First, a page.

Cratus at CIH 2023 – Planning & Popcorn
Housing 2023, the residential sector’s big annual get-together, descended on Manchester in a contrasting manner to the persistent drizzle this week, with thousands of exhibitors and delegates representing absolutely everything the industry has to offer.
From high-tech doorbell manufacturers to social housing providers, there’s very little under the umbrella of ‘housing’ that isn’t represented at the conference.
In amongst the hubbub at stand TE46, team members from Cratus’ Planning, Communities and Advocacy departments have been speaking with the rest of the industry, forming connections and pondering the future of the sector.
Here’s five things we’ve learned.
Popcorn is an excellent conversation starter…
With our trusty popcorn-maker in tow, we’ve watched as the idea of a mixed sweet ‘n’ salty box of the stuff has proved irresistible to delegates and fellow exhibitors.
Come for the popcorn, stay for the intelligent conversation and considered thoughts on community relations!
… and drinks receptions are even better
Cratus is proud to be partnering with the ever-excellent Communities that Work, the national body for the social housing sector aimed at supporting better job opportunities for working-age social housing tenants.
Over 100 clients, partners and friends from around the industry came to CtW’s drinks reception (sponsored by Cratus) in Dirty Martini on Tuesday night, only a brief walk from the conference venue itself. With a good crowd and a robust amount of money behind the bar, Cratus helped to ensure that the first night of Housing 2023 went off with a bang.
The housing sector knows it has work to do
Conferences are always at risk of descending into back-patting sessions, so it’s to be commended the extent to which the areas in which the housing sector needs to step up to the plate have been emphasised at Housing 2023.
From the impact of damp and mould on the lives of social housing tenants, to the pervasive influence of racism in the sector and the urgent need for the built environment sector to decarbonise, the challenges and failures of the industry have been put centre-stage. Seeing Ian McDermott of Peabody discuss the horrifying case of Sheila Seleoane was uncomfortable, but it is at least heartening to see the sector take stock and admit where it needs to improve.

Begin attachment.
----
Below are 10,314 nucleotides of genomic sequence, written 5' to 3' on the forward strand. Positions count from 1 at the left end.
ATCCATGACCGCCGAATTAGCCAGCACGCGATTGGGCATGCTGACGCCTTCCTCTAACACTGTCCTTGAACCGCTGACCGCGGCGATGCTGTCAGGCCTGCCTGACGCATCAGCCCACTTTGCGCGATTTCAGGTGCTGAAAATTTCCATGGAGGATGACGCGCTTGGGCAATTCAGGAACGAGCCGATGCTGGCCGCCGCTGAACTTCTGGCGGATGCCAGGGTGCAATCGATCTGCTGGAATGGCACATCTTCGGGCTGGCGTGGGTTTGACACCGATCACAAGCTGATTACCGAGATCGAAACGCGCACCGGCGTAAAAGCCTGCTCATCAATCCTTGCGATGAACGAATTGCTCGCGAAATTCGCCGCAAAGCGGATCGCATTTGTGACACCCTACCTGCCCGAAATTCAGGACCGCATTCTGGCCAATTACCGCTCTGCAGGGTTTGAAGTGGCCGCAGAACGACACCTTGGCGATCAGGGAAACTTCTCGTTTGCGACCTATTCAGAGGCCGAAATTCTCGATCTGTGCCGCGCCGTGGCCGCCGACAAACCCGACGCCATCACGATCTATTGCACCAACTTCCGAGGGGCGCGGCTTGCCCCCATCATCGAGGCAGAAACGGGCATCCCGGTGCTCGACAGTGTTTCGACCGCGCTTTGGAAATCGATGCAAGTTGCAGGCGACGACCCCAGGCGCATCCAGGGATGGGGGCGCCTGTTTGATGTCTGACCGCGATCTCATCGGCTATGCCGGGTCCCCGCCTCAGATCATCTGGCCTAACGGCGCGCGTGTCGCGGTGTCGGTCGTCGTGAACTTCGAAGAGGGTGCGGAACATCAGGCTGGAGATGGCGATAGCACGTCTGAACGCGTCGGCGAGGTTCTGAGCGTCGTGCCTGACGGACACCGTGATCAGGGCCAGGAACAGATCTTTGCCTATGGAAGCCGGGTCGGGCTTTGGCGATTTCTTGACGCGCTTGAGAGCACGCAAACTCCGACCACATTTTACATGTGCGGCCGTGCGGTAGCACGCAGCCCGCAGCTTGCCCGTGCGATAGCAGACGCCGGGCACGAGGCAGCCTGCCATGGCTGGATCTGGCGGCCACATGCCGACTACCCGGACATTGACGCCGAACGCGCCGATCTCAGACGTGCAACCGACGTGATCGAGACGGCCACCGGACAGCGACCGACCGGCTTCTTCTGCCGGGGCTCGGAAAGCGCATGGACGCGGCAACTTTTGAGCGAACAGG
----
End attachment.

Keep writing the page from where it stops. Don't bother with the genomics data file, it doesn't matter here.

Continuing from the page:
National politics is never far away
Given what CIH chief executive Gavin Smart called “perhaps the most challenging time for 30 years” for the sector in his remarks to the conference, it’s perhaps not a surprise that the impact of national politics on the housing industry prompted a high volume of discussion around the hall.
There’s been no time to look back though, as the prospect of a change in national government loomed large over speeches and panel discussions. Most notably, shadow housing secretary Lisa Nandy’s speech to conference regarding Labour’s plans for housebuilding were followed up on by Keir Starmer at Wednesday’s PMQs, as part of the party’s ongoing effort to reposition itself as the party of homeownership.
Nandy also used her speech to reject the idea of rent controls, a statement likely looked on with relief by the industry: “It might be politically easier to put a sticking plaster on our deep-seated problems”, she said, “but if it is cowardice that got us here, it is never going to get us out.”
The Dulux Dog is a bigger celebrity than any politician or housebuilder
Vienna, the understudy to (and daughter of) the official Dulux Dog, provoked wild levels of enthusiasm during her appearance at Housing on Wednesday, making two Cratus team members very happy in the process.